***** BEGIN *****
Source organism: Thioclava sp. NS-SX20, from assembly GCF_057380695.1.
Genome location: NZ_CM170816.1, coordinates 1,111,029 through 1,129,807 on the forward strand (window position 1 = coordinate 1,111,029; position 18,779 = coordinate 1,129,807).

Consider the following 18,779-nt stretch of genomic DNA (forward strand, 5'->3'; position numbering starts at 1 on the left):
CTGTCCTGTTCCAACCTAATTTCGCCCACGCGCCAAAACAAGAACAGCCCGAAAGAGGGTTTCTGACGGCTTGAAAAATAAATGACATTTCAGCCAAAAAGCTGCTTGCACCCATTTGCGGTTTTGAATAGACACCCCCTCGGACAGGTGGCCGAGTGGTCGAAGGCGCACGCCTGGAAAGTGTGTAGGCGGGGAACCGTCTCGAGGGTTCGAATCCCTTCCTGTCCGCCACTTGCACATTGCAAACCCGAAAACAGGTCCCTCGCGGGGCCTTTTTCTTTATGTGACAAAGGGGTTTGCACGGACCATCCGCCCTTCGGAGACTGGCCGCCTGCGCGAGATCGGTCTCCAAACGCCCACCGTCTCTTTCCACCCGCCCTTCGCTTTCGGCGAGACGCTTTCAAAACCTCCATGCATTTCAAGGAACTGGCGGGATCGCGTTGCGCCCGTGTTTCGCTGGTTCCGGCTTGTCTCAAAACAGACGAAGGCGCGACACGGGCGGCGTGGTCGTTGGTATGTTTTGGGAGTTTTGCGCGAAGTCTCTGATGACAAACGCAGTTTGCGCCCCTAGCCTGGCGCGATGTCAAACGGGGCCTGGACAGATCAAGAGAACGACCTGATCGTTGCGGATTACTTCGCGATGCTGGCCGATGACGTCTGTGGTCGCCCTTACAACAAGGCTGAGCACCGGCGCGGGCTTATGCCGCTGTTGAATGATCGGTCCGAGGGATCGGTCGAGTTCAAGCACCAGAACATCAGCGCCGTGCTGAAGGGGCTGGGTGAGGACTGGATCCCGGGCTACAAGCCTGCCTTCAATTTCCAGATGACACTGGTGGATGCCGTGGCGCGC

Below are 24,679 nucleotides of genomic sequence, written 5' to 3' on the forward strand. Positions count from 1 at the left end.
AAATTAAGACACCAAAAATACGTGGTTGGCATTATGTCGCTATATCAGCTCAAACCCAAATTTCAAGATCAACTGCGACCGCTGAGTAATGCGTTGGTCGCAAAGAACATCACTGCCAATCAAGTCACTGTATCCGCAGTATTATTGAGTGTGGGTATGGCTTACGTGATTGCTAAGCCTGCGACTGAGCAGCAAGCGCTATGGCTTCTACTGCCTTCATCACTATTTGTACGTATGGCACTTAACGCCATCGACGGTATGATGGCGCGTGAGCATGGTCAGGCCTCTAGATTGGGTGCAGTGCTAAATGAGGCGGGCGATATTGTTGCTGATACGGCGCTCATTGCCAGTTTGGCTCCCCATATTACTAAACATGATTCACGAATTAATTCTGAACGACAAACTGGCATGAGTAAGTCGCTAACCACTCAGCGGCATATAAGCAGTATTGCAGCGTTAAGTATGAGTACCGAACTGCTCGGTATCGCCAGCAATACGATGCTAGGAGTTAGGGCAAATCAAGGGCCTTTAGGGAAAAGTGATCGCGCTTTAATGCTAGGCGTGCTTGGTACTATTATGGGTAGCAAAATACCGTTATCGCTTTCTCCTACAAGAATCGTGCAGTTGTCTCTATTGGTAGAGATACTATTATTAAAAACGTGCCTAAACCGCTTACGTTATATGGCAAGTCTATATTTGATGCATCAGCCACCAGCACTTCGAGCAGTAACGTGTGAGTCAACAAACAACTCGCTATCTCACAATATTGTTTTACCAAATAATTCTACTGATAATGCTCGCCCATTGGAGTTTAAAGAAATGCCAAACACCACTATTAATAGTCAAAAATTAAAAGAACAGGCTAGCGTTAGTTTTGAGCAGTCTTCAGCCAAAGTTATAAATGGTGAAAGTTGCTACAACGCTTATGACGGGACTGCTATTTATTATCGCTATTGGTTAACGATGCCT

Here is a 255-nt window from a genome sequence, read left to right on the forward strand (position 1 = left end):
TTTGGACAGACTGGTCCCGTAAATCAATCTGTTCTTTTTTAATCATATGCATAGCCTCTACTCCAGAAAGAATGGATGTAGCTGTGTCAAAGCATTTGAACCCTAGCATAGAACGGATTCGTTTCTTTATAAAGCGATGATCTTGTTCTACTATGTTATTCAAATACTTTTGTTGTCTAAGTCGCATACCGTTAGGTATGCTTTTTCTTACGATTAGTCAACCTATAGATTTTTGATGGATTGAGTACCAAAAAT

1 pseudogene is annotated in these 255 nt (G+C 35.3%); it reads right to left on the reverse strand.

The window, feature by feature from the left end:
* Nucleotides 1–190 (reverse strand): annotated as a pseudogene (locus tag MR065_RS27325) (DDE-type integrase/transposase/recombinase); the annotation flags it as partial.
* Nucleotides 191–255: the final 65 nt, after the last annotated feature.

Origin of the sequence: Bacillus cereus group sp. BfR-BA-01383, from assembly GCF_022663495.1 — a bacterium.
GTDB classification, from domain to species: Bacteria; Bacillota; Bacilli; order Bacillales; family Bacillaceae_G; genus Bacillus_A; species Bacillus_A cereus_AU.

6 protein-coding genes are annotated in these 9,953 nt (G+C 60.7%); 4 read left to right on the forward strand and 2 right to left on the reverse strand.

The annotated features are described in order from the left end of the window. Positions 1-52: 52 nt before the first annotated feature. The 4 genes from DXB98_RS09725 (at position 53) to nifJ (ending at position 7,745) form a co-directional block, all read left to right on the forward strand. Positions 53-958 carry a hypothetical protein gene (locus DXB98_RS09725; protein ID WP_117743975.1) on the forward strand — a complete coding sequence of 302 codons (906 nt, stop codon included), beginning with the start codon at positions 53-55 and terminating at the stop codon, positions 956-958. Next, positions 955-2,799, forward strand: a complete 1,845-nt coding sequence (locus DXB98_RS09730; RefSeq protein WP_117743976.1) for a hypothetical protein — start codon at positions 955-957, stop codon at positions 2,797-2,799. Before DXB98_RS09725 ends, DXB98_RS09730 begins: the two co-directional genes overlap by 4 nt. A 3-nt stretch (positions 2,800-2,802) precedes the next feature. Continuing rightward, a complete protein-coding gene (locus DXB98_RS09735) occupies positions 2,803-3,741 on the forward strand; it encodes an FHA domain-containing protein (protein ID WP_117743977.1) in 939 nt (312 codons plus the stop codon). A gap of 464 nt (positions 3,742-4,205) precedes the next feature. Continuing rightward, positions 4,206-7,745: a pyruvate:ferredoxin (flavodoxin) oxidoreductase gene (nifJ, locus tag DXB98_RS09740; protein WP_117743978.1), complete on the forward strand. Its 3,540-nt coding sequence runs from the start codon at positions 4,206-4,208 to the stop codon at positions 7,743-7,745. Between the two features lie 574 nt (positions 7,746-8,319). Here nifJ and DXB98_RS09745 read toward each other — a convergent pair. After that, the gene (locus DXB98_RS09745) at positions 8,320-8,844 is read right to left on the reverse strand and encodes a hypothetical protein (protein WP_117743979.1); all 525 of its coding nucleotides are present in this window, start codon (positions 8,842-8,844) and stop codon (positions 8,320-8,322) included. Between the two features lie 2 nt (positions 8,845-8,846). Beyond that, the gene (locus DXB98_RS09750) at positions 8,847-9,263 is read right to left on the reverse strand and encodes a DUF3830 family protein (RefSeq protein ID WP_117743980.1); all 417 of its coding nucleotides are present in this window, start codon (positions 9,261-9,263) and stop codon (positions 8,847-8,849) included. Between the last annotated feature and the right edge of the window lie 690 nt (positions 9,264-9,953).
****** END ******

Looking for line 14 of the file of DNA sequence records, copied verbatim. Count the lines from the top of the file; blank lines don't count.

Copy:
GTDB classification, from domain to species: Bacteria; Bacillota; Bacilli; order Bacillales; family Bacillaceae_G; genus Bacillus_A; species Bacillus_A cereus_AU.